New Super Mario Bros 2 is the direct sequel to New Super Mario Bros. 1, following New Super Mario Bros. Wii in that regard, and the third overall game in the New Super Mario Bros. series. The first New Super Mario Bros. game was the side-scrolling Mario title for the Nintendo DS, just as New Super Mario Bros. Wii was for the Wii, and now New Super Mario Bros. 2 fills the same role for the Nintendo 3DS. It is the thirteenth Super Mario game in general.Most notably, the game's existence was leaked in early 2012 among various (typically Nintendo-like) sales charts, as well as through a registered -- and vague -- domain name/HTML address as soon as in April in the same year. Later in the same month, Nintendo confirmed the game's actual title, as well as a worldwide near-simultaneous release date for August 2012.The game features further throwbacks to Super Mario Bros. 3 (akin to Super Mario 3D Land and Mario Kart 7) — namely, Raccoon Mario's first polygonal appearancenote If you're nitpicky, it's the second one following the Raccoon Mario trophy in Super Smash Bros. Melee. (just as Super Mario 3D Land did the same for Tanooki Mario) as well as the classic P-Charge Bar featured in Super Mario Bros. 3. Reznor also appears as a boss in the tower stages.But the big change in this game is the focus on coin collection. Mario is tasked with the optional, non-essential goal of collecting a million coins during his adventure, and new ways to earn money are everywhere, from golden enemies to Gold Fire Flowers that turn whatever the fireballs hit into coins.The title was released on July 28th, 2012 in Japan (along with the Nintendo 3DS XL) and was released on August 18, 2012 and August 19, 2012 for Europe and North America, respectively. It is notably the first full retail game to become available as a digital download on the Nintendo eShop.
And Your Reward Is Gold: The prize for collecting one million coins is an alternate title screen with Gold Mario statue. 9,999,999 coins gets you a gold Raccoon Mario statue.
Appropriated Title: The game was called New Super Mario Bros. Gold during development, but was later renamed New Super Mario Bros. 2, since a number of levels step away from the coin-collecting theme of the game.
Ascended Extra: The Koopalings are behind Peach's kidnapping, and are fought in the castles.
The final boss is a reference to Yoshi's Island, with Bowser growing large and attacking you in the background.
The game's intro is a reference to Super MarioAdvance 2, with Mario and Luigi flying around. The only difference is that instead of them coming back to find Peach missing, the Koopalings show up with Peach in captivity.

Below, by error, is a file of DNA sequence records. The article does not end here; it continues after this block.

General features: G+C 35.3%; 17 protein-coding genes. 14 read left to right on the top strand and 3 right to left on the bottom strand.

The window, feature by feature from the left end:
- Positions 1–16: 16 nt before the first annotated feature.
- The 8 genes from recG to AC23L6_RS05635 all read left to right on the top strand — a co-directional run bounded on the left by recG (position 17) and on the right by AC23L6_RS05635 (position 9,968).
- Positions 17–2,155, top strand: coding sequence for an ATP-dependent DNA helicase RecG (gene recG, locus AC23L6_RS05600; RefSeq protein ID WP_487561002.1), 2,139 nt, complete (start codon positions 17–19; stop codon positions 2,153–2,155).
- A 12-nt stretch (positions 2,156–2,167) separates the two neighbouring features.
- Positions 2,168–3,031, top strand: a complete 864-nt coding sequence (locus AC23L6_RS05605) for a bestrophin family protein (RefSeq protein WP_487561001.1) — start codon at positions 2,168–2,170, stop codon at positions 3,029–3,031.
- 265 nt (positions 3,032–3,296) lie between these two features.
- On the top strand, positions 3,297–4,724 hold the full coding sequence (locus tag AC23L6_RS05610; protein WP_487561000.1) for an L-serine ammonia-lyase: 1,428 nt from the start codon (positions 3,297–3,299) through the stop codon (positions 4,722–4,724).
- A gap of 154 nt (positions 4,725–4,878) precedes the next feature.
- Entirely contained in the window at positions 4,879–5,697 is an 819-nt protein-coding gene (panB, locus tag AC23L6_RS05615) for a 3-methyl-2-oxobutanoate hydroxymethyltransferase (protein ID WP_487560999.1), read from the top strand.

Co-Op Multiplayer: It can be played with two players through Download Play or Local Wireless connection.
The Dev Team Thinks of Everything: The Gold Flower power-up gives you coins for every enemy you jump on, and grants a multiplier for combos. So if you were thinking you could totally cash on utilizing the classic 1-Up trick while Gold Flowered, tough luck—the shell will disappear after the 24th bounce. You can't even abort the trick hoping to reset it and do it again, because the shell actually memorizes how many times you hit it. But at least you get 1050 coins from it and the shell explodes into confetti.
Downloadable Content: Starting October 2nd (for Japan), paid DLC in the form of Coin Rush stages was released every four weeks. Each pack costs ￥200 ($2 in America and £2 in Europe), and there were full bundles released at the same time too. Notably, this is the first 3DS game to use DLC.
Dummied Out: This game actually has a ton of early versions of levels and, more interestingly, inaccessible areas in existing levels. Highlights include a vertical ice level that was broken up into sections and used as a tower, and an early Bowser boss room, which is completely different from the final version (the early room is huge, with random block formations everywhere, while the final version is a narrow vertical stretch).
Fake Longevity: The million-coin objective provides this. A normal 100% Completion playthrough will net you in the neighborhood of 60,000 coins if you're not deliberately playing levels with high coin counts over and over.
Gold Fever: In some places, you'll have to risk dangerous enemies in order to get coins, or your pursuit of coins might screw you out of getting a special item or something. When trying to get a whole million coins, Mario may not get Gold Fever, but the player might.